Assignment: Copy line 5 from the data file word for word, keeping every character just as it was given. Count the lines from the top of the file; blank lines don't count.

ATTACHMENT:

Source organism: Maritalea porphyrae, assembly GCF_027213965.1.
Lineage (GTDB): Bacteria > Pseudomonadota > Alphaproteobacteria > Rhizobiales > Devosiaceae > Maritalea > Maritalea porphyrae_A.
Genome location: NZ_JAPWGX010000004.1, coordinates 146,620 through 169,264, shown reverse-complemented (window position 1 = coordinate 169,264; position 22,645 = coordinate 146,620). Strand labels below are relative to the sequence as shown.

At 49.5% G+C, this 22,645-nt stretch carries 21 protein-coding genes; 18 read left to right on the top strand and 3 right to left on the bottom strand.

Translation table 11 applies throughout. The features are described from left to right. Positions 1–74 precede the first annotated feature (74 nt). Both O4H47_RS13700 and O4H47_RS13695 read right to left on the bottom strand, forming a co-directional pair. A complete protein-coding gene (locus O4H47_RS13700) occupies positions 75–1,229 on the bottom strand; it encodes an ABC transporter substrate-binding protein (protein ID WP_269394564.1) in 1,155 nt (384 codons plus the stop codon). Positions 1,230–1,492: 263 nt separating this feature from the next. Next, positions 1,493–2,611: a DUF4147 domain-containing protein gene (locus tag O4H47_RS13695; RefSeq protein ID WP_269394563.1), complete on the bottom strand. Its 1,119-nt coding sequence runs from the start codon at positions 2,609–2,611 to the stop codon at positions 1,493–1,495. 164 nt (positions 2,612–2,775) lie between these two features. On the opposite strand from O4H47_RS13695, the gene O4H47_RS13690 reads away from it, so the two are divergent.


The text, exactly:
Translation table 11 applies throughout. The features are described from left to right. Positions 1–74 precede the first annotated feature (74 nt). Both O4H47_RS13700 and O4H47_RS13695 read right to left on the bottom strand, forming a co-directional pair. A complete protein-coding gene (locus O4H47_RS13700) occupies positions 75–1,229 on the bottom strand; it encodes an ABC transporter substrate-binding protein (protein ID WP_269394564.1) in 1,155 nt (384 codons plus the stop codon). Positions 1,230–1,492: 263 nt separating this feature from the next. Next, positions 1,493–2,611: a DUF4147 domain-containing protein gene (locus tag O4H47_RS13695; RefSeq protein ID WP_269394563.1), complete on the bottom strand. Its 1,119-nt coding sequence runs from the start codon at positions 2,609–2,611 to the stop codon at positions 1,493–1,495. 164 nt (positions 2,612–2,775) lie between these two features. On the opposite strand from O4H47_RS13695, the gene O4H47_RS13690 reads away from it, so the two are divergent.